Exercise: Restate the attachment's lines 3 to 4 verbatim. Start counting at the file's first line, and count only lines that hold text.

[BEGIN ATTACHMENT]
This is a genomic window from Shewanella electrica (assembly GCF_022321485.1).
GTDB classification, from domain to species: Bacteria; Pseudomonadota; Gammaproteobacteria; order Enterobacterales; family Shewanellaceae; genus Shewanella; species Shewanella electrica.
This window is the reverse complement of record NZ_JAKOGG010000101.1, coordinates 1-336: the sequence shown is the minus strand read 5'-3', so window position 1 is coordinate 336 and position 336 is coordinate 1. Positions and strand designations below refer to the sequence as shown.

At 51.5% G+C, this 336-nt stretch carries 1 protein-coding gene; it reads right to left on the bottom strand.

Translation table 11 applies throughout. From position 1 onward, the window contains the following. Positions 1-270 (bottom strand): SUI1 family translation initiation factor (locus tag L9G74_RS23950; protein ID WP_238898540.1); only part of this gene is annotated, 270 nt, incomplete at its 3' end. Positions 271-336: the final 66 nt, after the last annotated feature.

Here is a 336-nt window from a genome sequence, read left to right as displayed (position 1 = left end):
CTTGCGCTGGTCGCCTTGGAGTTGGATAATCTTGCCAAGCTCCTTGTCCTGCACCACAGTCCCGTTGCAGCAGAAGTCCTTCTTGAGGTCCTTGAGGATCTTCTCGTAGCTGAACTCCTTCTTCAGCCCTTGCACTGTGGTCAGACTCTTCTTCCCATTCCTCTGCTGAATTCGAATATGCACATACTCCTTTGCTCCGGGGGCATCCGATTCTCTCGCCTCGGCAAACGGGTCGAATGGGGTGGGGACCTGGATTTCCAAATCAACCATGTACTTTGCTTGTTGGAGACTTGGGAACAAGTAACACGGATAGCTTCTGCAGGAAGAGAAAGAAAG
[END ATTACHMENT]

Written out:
This window is the reverse complement of record NZ_JAKOGG010000101.1, coordinates 1-336: the sequence shown is the minus strand read 5'-3', so window position 1 is coordinate 336 and position 336 is coordinate 1. Positions and strand designations below refer to the sequence as shown.

At 51.5% G+C, this 336-nt stretch carries 1 protein-coding gene; it reads right to left on the bottom strand.